Anita Hill Anita Hill Started A Conversation About Sexual Harassment. She’s Not Done Yet
Anita Hill, a distinguished voice in the #MeToo movement, is on television for the first time since her allegations of sexual harassment against then-Supreme Court nominee Clarence Thomas led to Thomas’ defeat.
In a year of sexual misconduct accusations, Hill, 75, and Phil Hartmann, 61, a civil rights attorney, have been working together on a series of public lectures. Their first, entitled “Anita Hill and the Perpetual Crisis of Sexual Harassment in Public Life,” aired Thursday night on PBS.
The documentary, produced by Sylvester Steele, began with Hill’s rise as an American civil rights advocate. It then took a thoughtful, often compelling, look at Hill’s accusations of sexual harassment against Thomas when they worked together in academia.
In the first installment, she describes her experiences, first in her childhood home and later with Thomas. Hill was the first woman to graduate from the University of Michigan with a law degree in 1974. She has also worked for the Kennedy administration, the US Department of Labor, and Yale Law School.
In 1991, Thomas was nominated to become the seventh associate justice of the US Supreme Court. Hill had worked at the NAACP Legal Defense and Educational Fund, Inc., where she served as Thomas’ research assistant.
She alleges in her writings that Thomas had harassed her, in particular asking her for sex, for a number of years while they worked together at the Equal Employment Opportunity Commission in 1980. She also claims that in December 1980, Thomas showed her pornographic film on his desk.
Before Thomas’s confirmation, the Senate Judiciary Committee, chaired by Joe Biden, held seven days of public hearings in which Hill testified before the committee in 1991. The meetings were videotaped and posted on the internet.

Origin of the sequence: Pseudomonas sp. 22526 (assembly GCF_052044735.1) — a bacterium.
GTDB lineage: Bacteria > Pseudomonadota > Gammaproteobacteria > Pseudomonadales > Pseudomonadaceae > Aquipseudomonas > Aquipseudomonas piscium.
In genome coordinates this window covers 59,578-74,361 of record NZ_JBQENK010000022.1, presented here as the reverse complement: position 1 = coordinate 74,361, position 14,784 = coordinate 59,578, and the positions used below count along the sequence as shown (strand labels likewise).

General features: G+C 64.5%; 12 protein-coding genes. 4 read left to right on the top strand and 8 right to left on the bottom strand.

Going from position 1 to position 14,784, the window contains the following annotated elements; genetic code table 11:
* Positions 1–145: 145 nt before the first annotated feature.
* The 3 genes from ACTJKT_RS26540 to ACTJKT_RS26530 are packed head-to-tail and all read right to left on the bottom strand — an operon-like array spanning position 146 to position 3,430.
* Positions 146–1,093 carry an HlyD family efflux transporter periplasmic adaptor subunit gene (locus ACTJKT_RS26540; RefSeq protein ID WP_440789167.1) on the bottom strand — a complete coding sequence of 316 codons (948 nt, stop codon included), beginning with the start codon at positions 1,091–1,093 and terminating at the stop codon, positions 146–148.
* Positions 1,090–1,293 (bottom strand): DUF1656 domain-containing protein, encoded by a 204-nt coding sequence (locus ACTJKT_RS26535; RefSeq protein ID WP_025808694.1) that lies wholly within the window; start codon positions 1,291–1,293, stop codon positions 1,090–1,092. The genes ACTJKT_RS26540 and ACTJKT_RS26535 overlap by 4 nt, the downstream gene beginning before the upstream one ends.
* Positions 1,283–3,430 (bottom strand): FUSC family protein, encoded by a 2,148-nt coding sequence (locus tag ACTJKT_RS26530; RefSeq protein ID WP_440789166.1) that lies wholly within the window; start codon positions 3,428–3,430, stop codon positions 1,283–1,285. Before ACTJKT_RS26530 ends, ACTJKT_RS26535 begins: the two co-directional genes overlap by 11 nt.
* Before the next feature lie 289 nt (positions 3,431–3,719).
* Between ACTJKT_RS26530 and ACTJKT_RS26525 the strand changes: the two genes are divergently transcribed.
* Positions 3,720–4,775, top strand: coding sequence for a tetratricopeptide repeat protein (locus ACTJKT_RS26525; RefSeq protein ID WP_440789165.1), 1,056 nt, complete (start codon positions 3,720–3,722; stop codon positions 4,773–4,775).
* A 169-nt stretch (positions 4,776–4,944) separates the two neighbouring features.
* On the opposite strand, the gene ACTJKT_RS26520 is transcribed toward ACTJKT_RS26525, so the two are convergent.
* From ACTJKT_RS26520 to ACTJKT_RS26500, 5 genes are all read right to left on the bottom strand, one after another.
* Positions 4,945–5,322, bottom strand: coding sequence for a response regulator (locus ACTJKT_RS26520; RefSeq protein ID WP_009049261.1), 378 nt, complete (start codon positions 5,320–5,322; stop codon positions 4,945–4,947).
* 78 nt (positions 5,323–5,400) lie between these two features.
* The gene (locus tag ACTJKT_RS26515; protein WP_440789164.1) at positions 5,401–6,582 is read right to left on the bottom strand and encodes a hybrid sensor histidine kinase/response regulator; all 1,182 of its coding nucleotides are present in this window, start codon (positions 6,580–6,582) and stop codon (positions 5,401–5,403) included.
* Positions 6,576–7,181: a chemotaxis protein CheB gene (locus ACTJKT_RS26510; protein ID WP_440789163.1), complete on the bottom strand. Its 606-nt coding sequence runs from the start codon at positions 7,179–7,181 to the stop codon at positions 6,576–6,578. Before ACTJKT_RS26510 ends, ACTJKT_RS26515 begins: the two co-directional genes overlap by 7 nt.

In 1992, Thomas denied Hill’s accusations as “not credible, not true.” During his confirmation hearings, Thomas changed the fabric of law with a quote and swore to keep silent on the subject as long as he could.
A decade later, in 2011, Elizabeth Loftus, Thomas’s law clerk in 1990, was asked to comment on Thomas’s comments. When she gave her testimony about Thomas’s “agenda to abrogate women’s reproductive rights,” she was asked if Hill had ever called her “slut.”
“No,” Loftus said. “No.”
Loftus’s accusation that Thomas groped her as she worked with him has been dismissed by him as “ridiculous,” but claims of sexual harassment are a common and endemic issue in public life.
Besides her work in litigation and scholarship, Hill is a popular figure in the #MeToo movement, which has gained momentum as stories from women have begun to come to light. The #MeToo movement was started in the wake of the allegations against Hollywood producer Harvey Weinstein, who was accused of sexual harassment by about 40 women.
With November’s elections on the horizon, Donald Trump is seeking reelection and the “Me Too” movement is reaching a critical mass.
Hill’s memoir, The Survivor, is a narrative of her allegations against Thomas and her journey from victim to survivor.